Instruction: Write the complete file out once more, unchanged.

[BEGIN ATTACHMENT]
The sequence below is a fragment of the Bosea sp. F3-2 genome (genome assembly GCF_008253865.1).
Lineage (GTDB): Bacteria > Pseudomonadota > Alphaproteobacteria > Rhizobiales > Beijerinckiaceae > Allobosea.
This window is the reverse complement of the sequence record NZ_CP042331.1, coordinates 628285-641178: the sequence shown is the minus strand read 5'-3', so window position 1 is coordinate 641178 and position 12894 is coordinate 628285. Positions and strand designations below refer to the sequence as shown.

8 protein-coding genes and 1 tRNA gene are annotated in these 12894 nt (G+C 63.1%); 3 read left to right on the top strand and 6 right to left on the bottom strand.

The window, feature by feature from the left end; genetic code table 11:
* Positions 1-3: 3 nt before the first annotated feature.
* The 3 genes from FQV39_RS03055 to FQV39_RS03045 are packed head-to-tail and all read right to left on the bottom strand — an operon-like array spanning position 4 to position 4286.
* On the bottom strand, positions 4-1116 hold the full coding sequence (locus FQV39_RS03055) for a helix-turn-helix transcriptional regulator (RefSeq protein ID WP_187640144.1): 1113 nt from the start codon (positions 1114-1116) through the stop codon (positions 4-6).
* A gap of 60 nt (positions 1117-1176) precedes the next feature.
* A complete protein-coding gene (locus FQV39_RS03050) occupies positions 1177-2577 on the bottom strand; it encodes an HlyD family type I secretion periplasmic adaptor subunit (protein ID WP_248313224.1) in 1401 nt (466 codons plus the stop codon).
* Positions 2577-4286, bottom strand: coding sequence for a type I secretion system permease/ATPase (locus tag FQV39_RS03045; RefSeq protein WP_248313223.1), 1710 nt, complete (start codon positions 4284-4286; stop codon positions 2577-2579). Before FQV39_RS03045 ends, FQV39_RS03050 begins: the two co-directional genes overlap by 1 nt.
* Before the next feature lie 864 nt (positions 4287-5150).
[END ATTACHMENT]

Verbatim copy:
The sequence below is a fragment of the Bosea sp. F3-2 genome (genome assembly GCF_008253865.1).
Lineage (GTDB): Bacteria > Pseudomonadota > Alphaproteobacteria > Rhizobiales > Beijerinckiaceae > Allobosea.
This window is the reverse complement of the sequence record NZ_CP042331.1, coordinates 628285-641178: the sequence shown is the minus strand read 5'-3', so window position 1 is coordinate 641178 and position 12894 is coordinate 628285. Positions and strand designations below refer to the sequence as shown.

8 protein-coding genes and 1 tRNA gene are annotated in these 12894 nt (G+C 63.1%); 3 read left to right on the top strand and 6 right to left on the bottom strand.

The window, feature by feature from the left end; genetic code table 11:
* Positions 1-3: 3 nt before the first annotated feature.
* The 3 genes from FQV39_RS03055 to FQV39_RS03045 are packed head-to-tail and all read right to left on the bottom strand — an operon-like array spanning position 4 to position 4286.
* On the bottom strand, positions 4-1116 hold the full coding sequence (locus FQV39_RS03055) for a helix-turn-helix transcriptional regulator (RefSeq protein ID WP_187640144.1): 1113 nt from the start codon (positions 1114-1116) through the stop codon (positions 4-6).
* A gap of 60 nt (positions 1117-1176) precedes the next feature.
* A complete protein-coding gene (locus FQV39_RS03050) occupies positions 1177-2577 on the bottom strand; it encodes an HlyD family type I secretion periplasmic adaptor subunit (protein ID WP_248313224.1) in 1401 nt (466 codons plus the stop codon).
* Positions 2577-4286, bottom strand: coding sequence for a type I secretion system permease/ATPase (locus tag FQV39_RS03045; RefSeq protein WP_248313223.1), 1710 nt, complete (start codon positions 4284-4286; stop codon positions 2577-2579). Before FQV39_RS03045 ends, FQV39_RS03050 begins: the two co-directional genes overlap by 1 nt.
* Before the next feature lie 864 nt (positions 4287-5150).